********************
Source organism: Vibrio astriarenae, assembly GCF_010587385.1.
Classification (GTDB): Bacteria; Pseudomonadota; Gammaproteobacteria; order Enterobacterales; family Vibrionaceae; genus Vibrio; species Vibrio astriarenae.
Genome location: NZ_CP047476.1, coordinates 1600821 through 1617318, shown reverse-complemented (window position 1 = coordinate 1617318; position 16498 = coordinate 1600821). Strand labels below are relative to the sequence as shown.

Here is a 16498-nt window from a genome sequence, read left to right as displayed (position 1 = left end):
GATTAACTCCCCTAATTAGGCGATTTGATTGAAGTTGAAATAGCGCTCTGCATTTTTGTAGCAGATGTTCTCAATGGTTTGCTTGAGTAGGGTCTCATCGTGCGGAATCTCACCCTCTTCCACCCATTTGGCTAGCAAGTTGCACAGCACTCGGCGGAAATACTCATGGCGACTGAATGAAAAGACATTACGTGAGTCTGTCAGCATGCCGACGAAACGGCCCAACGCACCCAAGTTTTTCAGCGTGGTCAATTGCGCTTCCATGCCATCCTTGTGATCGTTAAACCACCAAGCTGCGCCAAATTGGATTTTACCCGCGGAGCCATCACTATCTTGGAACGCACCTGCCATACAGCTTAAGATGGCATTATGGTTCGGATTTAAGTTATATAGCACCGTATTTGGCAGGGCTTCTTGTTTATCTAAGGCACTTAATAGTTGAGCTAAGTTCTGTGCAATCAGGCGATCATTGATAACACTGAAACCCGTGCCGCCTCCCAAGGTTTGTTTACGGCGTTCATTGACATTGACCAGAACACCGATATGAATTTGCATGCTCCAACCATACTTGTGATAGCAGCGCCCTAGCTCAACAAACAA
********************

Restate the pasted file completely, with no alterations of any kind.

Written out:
Source organism: Vibrio astriarenae, assembly GCF_010587385.1.
Classification (GTDB): Bacteria; Pseudomonadota; Gammaproteobacteria; order Enterobacterales; family Vibrionaceae; genus Vibrio; species Vibrio astriarenae.
Genome location: NZ_CP047476.1, coordinates 1600821 through 1617318, shown reverse-complemented (window position 1 = coordinate 1617318; position 16498 = coordinate 1600821). Strand labels below are relative to the sequence as shown.

Here is a 16498-nt window from a genome sequence, read left to right as displayed (position 1 = left end):
GATTAACTCCCCTAATTAGGCGATTTGATTGAAGTTGAAATAGCGCTCTGCATTTTTGTAGCAGATGTTCTCAATGGTTTGCTTGAGTAGGGTCTCATCGTGCGGAATCTCACCCTCTTCCACCCATTTGGCTAGCAAGTTGCACAGCACTCGGCGGAAATACTCATGGCGACTGAATGAAAAGACATTACGTGAGTCTGTCAGCATGCCGACGAAACGGCCCAACGCACCCAAGTTTTTCAGCGTGGTCAATTGCGCTTCCATGCCATCCTTGTGATCGTTAAACCACCAAGCTGCGCCAAATTGGATTTTACCCGCGGAGCCATCACTATCTTGGAACGCACCTGCCATACAGCTTAAGATGGCATTATGGTTCGGATTTAAGTTATATAGCACCGTATTTGGCAGGGCTTCTTGTTTATCTAAGGCACTTAATAGTTGAGCTAAGTTCTGTGCAATCAGGCGATCATTGATAACACTGAAACCCGTGCCGCCTCCCAAGGTTTGTTTACGGCGTTCATTGACATTGACCAGAACACCGATATGAATTTGCATGCTCCAACCATACTTGTGATAGCAGCGCCCTAGCTCAACAAACAA